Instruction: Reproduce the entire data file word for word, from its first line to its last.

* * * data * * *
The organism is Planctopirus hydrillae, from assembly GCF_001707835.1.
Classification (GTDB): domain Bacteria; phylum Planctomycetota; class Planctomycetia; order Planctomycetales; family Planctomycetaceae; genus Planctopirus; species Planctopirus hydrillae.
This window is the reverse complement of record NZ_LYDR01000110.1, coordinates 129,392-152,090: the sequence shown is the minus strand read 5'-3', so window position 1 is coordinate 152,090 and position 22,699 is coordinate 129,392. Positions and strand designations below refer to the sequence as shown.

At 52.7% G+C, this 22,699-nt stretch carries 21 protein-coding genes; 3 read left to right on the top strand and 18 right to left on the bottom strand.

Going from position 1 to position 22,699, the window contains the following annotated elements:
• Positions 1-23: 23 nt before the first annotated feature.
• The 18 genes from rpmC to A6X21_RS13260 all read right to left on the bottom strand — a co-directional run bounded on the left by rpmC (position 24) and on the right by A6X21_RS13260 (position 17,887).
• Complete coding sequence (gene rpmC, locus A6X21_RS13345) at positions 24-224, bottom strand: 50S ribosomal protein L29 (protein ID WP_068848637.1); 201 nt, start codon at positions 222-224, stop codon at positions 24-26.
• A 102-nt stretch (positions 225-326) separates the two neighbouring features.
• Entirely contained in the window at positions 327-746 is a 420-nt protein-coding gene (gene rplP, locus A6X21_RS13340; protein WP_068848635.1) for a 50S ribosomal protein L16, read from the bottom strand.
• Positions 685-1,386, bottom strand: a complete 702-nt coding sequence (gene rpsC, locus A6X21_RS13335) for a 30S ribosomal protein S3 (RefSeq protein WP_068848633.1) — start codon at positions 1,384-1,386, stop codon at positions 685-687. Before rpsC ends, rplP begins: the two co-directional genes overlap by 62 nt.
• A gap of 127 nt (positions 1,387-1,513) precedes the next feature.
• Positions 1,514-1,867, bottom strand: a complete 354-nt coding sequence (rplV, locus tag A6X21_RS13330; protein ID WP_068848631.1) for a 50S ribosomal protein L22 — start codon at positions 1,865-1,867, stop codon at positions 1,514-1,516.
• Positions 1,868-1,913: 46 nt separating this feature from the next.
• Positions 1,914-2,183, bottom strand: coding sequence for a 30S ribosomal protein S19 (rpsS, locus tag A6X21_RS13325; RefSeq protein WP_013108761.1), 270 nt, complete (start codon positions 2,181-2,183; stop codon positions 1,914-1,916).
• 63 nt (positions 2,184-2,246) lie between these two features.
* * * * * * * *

The organism is Planctopirus hydrillae, from assembly GCF_001707835.1.
Classification (GTDB): domain Bacteria; phylum Planctomycetota; class Planctomycetia; order Planctomycetales; family Planctomycetaceae; genus Planctopirus; species Planctopirus hydrillae.
This window is the reverse complement of record NZ_LYDR01000110.1, coordinates 129,392-152,090: the sequence shown is the minus strand read 5'-3', so window position 1 is coordinate 152,090 and position 22,699 is coordinate 129,392. Positions and strand designations below refer to the sequence as shown.

At 52.7% G+C, this 22,699-nt stretch carries 21 protein-coding genes; 3 read left to right on the top strand and 18 right to left on the bottom strand.

Going from position 1 to position 22,699, the window contains the following annotated elements:
• Positions 1-23: 23 nt before the first annotated feature.
• The 18 genes from rpmC to A6X21_RS13260 all read right to left on the bottom strand — a co-directional run bounded on the left by rpmC (position 24) and on the right by A6X21_RS13260 (position 17,887).
• Complete coding sequence (gene rpmC, locus A6X21_RS13345) at positions 24-224, bottom strand: 50S ribosomal protein L29 (protein ID WP_068848637.1); 201 nt, start codon at positions 222-224, stop codon at positions 24-26.
• A 102-nt stretch (positions 225-326) separates the two neighbouring features.
• Entirely contained in the window at positions 327-746 is a 420-nt protein-coding gene (gene rplP, locus A6X21_RS13340; protein WP_068848635.1) for a 50S ribosomal protein L16, read from the bottom strand.
• Positions 685-1,386, bottom strand: a complete 702-nt coding sequence (gene rpsC, locus A6X21_RS13335) for a 30S ribosomal protein S3 (RefSeq protein WP_068848633.1) — start codon at positions 1,384-1,386, stop codon at positions 685-687. Before rpsC ends, rplP begins: the two co-directional genes overlap by 62 nt.
• A gap of 127 nt (positions 1,387-1,513) precedes the next feature.
• Positions 1,514-1,867, bottom strand: a complete 354-nt coding sequence (rplV, locus tag A6X21_RS13330; protein ID WP_068848631.1) for a 50S ribosomal protein L22 — start codon at positions 1,865-1,867, stop codon at positions 1,514-1,516.
• Positions 1,868-1,913: 46 nt separating this feature from the next.
• Positions 1,914-2,183, bottom strand: coding sequence for a 30S ribosomal protein S19 (rpsS, locus tag A6X21_RS13325; RefSeq protein WP_013108761.1), 270 nt, complete (start codon positions 2,181-2,183; stop codon positions 1,914-1,916).
• 63 nt (positions 2,184-2,246) lie between these two features.